No one cares about Northern Ireland

The recent debacle over the Ulster Defence Association decommissioning process –or the lack thereof- and its being a prerequisite to the green-lighting of the Conflict Transformation Initiative (CTI) has got me thinking. Does anyone in mainland Britain know about this developing story at all? If I threw either of these acronyms at the typical tabloid reader would they be able to tell me what they stood for? I am doubtful that they would: no one cares about Northern Ireland.

Allow me to take a more prosaic example. This June I was preparing for my A-Level exams at home, and consequently that involved a lot of daytime television. Switch abc1 on between the hours of 9am and 4pm and all you will see, aside from the questionable US sitcoms, are adverts telling you to get a personal loan, sue your employer or get some form of insurance. Of course all of these claim to be British companies, yet if you check the small print, as I always do, you will notice that a vast amount of them exclude Northern Ireland, especially those trying to sell you insurance. Northern Ireland is just far too complicated for them. Despite the arguable success of the Peace Process, big business still gets the jitters when thrown the ‘Ulster card’. But in addition to this, the people of Britain are woefully ignorant of the political goings on in Northern Ireland. This isn’t entirely our fault though. Like all the best contentious issues, a large store of blame can be left at the media’s door. In studying the UDA debate recently I discovered that very few of the country’s papers reported on the issue at all. The tabloids were silent on the matter, as was the Telegraph, Times, and even The Independent. The Guardian was the only broadsheet to give it column space. I checked my good friend the New Statesman as well, yet they too failed to report on the issue. Perhaps I’m not being fair. When Aer Lingus faced trade union strike action it wasn’t that big a deal in the UK because after all, the Royal Mail strike was a little bit closer to home, and likewise the water charges story a little further back; a very regional issue, it was of no real concern to the rest of the UK. Nonetheless, in the first major fracture the Stormont Assembly has seen under power-sharing, the reporting has been lacking. Should I have to subscribe to The Irish Times in order to hear about the politics of a (technically) British devolved Institution?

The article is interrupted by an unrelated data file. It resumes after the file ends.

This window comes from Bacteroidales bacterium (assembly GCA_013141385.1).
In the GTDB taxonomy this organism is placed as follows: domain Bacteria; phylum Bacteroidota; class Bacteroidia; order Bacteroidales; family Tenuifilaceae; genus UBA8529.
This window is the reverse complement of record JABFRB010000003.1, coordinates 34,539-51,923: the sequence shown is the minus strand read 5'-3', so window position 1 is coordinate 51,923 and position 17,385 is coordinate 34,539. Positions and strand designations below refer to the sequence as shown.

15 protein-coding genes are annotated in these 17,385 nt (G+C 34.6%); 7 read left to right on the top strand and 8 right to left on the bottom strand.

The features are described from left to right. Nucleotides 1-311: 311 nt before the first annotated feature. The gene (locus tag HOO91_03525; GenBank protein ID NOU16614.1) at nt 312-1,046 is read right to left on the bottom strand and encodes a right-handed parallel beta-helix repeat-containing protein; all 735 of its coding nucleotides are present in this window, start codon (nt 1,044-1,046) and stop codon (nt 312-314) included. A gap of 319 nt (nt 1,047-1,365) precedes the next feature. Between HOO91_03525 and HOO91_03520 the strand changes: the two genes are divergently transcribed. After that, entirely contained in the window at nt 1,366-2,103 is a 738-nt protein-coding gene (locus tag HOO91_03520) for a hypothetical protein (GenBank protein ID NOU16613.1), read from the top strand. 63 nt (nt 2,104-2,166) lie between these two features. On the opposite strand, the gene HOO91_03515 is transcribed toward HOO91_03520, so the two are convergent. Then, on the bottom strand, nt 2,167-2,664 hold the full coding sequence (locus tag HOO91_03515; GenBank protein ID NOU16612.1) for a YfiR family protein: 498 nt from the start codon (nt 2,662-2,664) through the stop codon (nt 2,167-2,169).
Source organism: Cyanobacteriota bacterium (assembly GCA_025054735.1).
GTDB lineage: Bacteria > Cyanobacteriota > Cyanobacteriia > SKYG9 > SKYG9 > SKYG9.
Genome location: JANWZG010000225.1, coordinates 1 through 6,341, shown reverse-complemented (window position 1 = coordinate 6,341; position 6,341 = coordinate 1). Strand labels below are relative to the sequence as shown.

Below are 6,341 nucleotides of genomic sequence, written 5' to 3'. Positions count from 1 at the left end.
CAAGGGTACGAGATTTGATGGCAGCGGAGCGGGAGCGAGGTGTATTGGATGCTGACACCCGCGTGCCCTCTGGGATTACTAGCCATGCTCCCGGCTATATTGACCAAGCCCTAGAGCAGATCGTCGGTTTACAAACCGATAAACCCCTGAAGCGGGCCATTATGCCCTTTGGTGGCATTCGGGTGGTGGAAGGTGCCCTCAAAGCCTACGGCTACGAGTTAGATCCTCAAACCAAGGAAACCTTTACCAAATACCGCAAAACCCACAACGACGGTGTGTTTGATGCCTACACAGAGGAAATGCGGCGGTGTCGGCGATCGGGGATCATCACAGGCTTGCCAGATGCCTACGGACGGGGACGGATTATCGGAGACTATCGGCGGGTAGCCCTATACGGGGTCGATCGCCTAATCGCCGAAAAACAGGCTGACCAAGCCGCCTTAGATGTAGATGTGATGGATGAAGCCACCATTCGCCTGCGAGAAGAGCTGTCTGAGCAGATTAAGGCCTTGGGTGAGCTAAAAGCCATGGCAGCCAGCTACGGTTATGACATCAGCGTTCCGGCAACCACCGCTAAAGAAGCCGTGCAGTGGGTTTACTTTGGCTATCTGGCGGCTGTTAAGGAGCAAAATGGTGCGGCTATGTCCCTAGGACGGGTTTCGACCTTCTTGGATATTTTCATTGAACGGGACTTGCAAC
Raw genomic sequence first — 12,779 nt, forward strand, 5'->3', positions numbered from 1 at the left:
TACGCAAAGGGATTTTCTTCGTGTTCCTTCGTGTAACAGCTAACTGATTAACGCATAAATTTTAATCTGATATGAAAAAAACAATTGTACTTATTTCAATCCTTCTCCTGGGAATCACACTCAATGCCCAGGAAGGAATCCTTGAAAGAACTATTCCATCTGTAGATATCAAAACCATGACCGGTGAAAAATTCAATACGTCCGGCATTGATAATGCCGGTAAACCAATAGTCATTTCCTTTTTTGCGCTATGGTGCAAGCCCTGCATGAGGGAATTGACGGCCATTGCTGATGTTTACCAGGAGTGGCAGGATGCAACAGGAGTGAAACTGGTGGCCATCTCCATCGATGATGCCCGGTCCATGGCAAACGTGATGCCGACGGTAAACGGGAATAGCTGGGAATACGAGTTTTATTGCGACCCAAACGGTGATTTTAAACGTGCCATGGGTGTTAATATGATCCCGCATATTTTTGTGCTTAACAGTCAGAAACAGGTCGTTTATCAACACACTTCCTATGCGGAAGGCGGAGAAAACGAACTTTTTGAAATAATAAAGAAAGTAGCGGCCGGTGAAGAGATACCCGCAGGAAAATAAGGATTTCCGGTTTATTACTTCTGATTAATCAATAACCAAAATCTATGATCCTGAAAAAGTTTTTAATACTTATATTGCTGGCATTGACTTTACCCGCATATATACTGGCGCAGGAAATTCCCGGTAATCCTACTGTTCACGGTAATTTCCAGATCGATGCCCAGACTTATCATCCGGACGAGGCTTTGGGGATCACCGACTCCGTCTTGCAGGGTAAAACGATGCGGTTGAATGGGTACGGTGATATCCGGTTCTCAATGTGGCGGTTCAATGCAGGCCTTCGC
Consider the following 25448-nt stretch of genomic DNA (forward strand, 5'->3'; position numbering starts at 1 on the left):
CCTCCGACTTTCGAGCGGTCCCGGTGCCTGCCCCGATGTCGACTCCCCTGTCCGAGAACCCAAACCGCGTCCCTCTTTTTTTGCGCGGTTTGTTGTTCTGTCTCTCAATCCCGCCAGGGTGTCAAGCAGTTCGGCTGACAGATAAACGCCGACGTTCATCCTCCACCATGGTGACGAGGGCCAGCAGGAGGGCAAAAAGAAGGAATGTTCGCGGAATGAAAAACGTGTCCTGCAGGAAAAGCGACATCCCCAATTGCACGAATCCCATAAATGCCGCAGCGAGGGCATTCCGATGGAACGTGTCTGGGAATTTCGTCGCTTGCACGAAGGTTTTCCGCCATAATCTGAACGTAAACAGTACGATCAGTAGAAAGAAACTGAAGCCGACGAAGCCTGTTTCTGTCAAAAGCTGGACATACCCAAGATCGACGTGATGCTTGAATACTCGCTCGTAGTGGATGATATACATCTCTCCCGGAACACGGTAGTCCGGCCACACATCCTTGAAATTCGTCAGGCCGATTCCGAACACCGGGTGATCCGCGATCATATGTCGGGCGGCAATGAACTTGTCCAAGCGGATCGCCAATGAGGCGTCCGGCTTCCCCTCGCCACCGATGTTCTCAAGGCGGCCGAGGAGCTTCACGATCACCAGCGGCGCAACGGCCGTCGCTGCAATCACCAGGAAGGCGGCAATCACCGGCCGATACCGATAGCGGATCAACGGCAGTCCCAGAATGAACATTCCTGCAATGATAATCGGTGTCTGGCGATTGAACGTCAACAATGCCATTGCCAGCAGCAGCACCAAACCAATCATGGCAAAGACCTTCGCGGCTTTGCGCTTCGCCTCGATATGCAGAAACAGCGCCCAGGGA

Allow me to have a moment of cynicism then. When the stories used to be about the provos hamstringing or murdering someone outside a Belfast Pub, or attacking Orange marches, the right-wing press couldn’t get enough. The McCartney murder not too long ago, and the alleged robbery of several million euros two years ago are good examples of such bias. True they were worthy of print, and of condemnation, but when the loyalist paramilitaries did the same, very few in the press would comment with such alacrity and so acerbically. When it became clear that the Royal Ulster Constabulary was still working with the Ulster Volunteer Force as recently as 1997 no one batted an eyelid. How many people could name any loyalist paramilitaries anyway? What are the UDA or the UVF, or the UFF, or Red Hand Commando to most people? Whilst happy to call the Provisional IRA murderers in their time, it must be stated that the IRA decommissioned fully, and decommissioned first. The loyalists have only just spoken of reciprocating. The £1.2 million that would go to deprived loyalist areas in Belfast had been withheld by Social Development Minister Margaret Ritchie because the UDA has failed to hand over a single bullet in the 60 day period outlined at the start of August. The UDA remains involved in drugs trafficking and sectarian violence. Its infighting during the summer resulted in the death of at least one policeman. And now the issue has moved on, surrounding the legality of withholding such funding, of a conspiracy to edge the SDLP and UUP out of the executive in a power carve-up, of votes held or not held, and other such allegations.

In any case, it is the first major fracture in the nascent assembly since its reestablishment following the 2006 St. Andrew’s agreement, and what attention has been paid to it this side of the Irish Sea? Such lack of concern drives large holes in the argument for continued unity with Britain, as neither its businesses nor its people want anything to do with this most fascinating of provinces.


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